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When would one use nowy and when would he use nowego?


Shapeshifter 2 | 3
21 Oct 2012  #1
Hi everyone!
Could you please illustrate when I would use nowy and when I would use nowego?

EDIT: I accidentally posted in the wrong forum. Apologies.
Lyzko
21 Oct 2012  #2
"NowEGO" is the standard genitive/accusative form of "nowy" in the masculine LIVING HUMAN for all such instances where the noun requires it. It can also be used in the neuter gender.

Co nowEGO? = What's up? (genitive neuter)
Widzę mojEGO nowEGO przyjacielU. = I see my new friend. (accusative virile animate noun "przyjaciel", requiring genitive case endings!)
boletus 30 | 1,366
22 Oct 2012  #3
przyjacielU

-LA
FUZZYWICKETS 8 | 1,884
22 Oct 2012  #4
Widzę mojEGO nowEGO przyjacielU

you really should stay away from these types of threads, Lyzko. you constantly make grammatical errors when trying to provide examples. no offense dude, but seriously, every time you type something while tryping to help someone out, somebody else needs to correct your polish grammar.

Shapeshifter wrote:

Could you please illustrate when I would use nowy and when I would use nowego?

i'll tell it to you straight, Shapeshifter. based on this question, you haven't even begun to understand polish grammar, therefore, you're asking the wrong question. you're so far behind that you wouldn't even understand the explanation.
Ziutek 9 | 160
22 Oct 2012  #5
Could you please illustrate when I would use nowy and when I would use nowego?

The endings of polish nouns, pronouns and adjectives change depending on the part they play in the sentence. The form of the word you find in the dictionary is called the nominative case and is used for the subject of the sentence. The direct object of the sentence uses the accusative case. To answer your question, we need to mention another case, called the genitive, whose basic function is to express composition or possession ("of" in English), but in some ways overlaps with the accusative.

So nowy, "new" has nominative nowy, accusative nowy, genitive nowego.
samochód, "car" has nominative samochód, accusative samochód and genitive samochodu

Mam nowy samochód. "I have a new car" nowy samochód is accusative because it is the direct object of the sentence.

Koszt nowego samochodu to 50 000 złotych "The cost of the new car is 50 000 zlotys" nowego samochodu is genitive because we are talking about the cost of the new car.

So far, so good. Things start to get more interesting when you want to negate the first sentence. For the direct object in a negated sentence, the genitive takes the place of the accusative

Nie mam nowego samochodu. "I don't have a new car."

Another way in which the genitive overlaps with the accusative is as follows. As we have just seen singular masculine nouns and their associated adjectives are identical in the accusative and nominative cases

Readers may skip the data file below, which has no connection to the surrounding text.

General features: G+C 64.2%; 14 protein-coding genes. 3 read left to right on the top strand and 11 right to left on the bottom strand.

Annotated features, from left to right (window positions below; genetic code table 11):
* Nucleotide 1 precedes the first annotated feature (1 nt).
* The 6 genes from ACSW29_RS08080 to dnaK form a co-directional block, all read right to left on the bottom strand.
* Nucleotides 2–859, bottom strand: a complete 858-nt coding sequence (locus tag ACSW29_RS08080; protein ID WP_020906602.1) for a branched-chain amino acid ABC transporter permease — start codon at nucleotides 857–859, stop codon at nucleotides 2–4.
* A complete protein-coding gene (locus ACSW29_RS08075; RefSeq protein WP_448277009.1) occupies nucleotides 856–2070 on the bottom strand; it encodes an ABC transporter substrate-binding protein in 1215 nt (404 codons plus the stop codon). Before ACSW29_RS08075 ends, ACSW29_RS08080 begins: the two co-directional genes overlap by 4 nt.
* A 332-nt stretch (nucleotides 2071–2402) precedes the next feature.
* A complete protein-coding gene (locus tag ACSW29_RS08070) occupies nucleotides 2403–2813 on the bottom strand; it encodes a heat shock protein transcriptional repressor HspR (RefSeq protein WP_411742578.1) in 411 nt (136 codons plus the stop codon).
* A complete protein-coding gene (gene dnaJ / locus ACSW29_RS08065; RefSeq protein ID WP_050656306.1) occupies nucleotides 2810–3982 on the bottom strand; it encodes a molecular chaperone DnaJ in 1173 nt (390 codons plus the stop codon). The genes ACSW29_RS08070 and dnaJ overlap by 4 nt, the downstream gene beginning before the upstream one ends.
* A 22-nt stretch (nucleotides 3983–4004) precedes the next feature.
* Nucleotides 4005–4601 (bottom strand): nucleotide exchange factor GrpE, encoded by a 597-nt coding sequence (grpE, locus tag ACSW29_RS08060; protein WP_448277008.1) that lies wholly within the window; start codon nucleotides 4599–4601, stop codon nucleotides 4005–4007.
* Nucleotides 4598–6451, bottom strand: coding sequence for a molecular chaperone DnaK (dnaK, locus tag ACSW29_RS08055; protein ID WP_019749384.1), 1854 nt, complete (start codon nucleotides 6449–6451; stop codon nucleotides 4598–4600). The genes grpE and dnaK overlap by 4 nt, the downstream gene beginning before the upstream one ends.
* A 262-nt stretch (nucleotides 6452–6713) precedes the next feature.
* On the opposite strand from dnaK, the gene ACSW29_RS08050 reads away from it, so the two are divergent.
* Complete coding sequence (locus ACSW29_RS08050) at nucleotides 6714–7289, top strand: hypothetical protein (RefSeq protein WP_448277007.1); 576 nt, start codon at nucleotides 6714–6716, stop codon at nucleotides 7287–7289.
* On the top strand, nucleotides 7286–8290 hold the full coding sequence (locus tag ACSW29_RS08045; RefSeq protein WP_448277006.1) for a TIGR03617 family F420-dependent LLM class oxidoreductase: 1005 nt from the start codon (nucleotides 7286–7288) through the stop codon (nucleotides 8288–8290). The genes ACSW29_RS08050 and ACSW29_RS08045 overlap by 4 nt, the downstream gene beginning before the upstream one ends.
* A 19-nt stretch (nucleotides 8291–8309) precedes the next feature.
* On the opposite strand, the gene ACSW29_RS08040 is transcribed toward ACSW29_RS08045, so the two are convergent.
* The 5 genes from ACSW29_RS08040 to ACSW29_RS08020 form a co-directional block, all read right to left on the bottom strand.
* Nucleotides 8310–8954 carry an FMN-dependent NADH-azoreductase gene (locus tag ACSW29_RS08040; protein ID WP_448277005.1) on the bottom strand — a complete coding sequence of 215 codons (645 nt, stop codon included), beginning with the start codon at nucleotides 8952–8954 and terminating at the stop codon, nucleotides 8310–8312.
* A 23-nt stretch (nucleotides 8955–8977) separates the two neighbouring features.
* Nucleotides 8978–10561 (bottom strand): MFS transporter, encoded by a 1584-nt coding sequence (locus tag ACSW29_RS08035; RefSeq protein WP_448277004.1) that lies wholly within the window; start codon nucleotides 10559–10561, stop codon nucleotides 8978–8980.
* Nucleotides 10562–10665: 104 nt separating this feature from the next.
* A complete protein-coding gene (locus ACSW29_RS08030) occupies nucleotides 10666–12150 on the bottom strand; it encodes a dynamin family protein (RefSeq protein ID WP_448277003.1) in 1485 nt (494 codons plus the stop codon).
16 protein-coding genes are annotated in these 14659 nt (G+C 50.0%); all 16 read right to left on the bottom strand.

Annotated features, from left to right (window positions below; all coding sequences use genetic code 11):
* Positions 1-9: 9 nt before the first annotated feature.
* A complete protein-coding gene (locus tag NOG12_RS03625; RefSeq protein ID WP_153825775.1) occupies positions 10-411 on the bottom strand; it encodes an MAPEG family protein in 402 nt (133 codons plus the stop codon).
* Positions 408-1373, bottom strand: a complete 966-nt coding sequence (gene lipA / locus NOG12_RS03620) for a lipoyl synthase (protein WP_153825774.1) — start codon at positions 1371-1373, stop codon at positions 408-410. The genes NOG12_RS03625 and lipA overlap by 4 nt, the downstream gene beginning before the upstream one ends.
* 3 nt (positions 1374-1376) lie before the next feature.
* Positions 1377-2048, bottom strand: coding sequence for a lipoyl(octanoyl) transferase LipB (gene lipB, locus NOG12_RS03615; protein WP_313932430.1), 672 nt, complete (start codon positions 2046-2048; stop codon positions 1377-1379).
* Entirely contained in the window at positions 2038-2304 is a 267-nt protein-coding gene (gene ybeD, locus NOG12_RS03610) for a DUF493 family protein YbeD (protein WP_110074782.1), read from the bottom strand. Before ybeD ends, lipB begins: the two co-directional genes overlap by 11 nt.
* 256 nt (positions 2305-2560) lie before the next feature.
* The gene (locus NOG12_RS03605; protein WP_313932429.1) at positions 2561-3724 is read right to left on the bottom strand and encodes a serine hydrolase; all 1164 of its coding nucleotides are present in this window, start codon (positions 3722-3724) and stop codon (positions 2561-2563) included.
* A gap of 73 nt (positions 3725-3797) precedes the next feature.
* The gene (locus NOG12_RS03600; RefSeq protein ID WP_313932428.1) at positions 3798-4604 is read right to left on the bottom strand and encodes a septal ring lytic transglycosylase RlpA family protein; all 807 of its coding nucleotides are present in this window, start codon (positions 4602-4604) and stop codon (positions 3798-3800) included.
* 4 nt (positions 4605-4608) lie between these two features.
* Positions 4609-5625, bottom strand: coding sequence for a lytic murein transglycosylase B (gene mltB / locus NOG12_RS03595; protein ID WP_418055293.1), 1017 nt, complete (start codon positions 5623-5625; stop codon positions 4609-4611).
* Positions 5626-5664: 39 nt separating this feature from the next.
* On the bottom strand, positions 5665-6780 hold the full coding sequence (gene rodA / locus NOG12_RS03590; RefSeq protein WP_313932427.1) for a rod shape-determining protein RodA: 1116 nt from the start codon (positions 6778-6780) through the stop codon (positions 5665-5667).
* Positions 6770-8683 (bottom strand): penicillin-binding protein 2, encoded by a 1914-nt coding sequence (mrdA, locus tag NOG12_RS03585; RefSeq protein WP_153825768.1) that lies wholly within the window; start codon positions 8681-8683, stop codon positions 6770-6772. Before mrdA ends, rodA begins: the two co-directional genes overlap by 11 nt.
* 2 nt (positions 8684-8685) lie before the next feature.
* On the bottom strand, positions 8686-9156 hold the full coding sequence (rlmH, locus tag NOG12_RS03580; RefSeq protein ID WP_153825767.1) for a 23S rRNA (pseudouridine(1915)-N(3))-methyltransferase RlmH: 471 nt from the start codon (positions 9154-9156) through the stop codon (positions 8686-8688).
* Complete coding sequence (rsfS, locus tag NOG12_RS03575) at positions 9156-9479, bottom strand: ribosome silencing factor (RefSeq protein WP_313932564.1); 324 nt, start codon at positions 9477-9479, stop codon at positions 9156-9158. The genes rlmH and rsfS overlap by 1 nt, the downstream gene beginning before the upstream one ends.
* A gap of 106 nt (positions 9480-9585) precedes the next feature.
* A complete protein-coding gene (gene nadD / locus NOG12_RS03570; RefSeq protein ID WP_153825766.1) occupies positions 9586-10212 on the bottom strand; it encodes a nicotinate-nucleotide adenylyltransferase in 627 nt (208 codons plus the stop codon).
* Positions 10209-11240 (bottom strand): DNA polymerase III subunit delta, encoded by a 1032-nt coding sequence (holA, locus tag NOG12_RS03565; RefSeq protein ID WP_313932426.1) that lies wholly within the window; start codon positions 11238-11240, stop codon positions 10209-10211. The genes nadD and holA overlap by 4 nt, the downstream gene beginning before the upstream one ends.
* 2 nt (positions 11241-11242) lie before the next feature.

if they refer to something which isn't alive(human or otherwise), desirable or interesting, when the accusative is identical to the genitive instead. Let's deal with "alive" (animate) first to show the general idea.

Kot "cat"
Mam nowego kota. "I've got a new cat" kota is still the direct object like samochód above, but because it's alive its accusative case endings are the same as the genitive.

When I said desirable and interesting things behave in the same way, I was being slightly tongue-in-cheek, but it's true that there is a whole bunch of masculine nouns which behave as

if they refer to living objects. Examples are iPhones (mam nowego iPhone'a), mushrooms, makes of cigarettes and cars, waffles ...
Lyzko
22 Oct 2012  #6
Usually, virile animate nouns, e.g."przyjaciel" end in "a" for the genitive, this is true, whereas virile inanimate nouns, such as "ołówek" etc.. end in "u", although even Westphal isn't unanimous on this point! Even more confusing can be when "psy" (virile NON-HUMAN animate noun!!!) or "kot" etc.. use genitive endings in the accusative (Widzę psów.... vs. Widzę te psy....) and when not^^

Fuzz, I concede your point. Hopefully the Polish native speakers will regard the same degree of humility with respect to helping Poles with their EnglishLOL
strzyga 2 | 993
22 Oct 2012  #7
for the genitive, this is true, whereas virile inanimate nouns, such as "ołówek" etc.. end in "u"

The genitive of ołówek is ołówka.

"psy" (virile NON-HUMAN animate noun!!!) or "kot" etc.. use genitive endings in the accusative (Widzę psów.... vs. Widzę te psy....) and when not^^

For Sing., Gen = Acc - psa, kota. For Plural, its psów, kotów for the Gen. and psy, koty for the Acc., so it's nie ma psów - widzę psy.
Ziutek 9 | 160
22 Oct 2012  #8
Lyzko

Usually, virile animate nouns, e.g."przyjaciel" end in "a" for the genitive, this is true, whereas virile inanimate nouns, such as "ołówek" etc.. end in "u"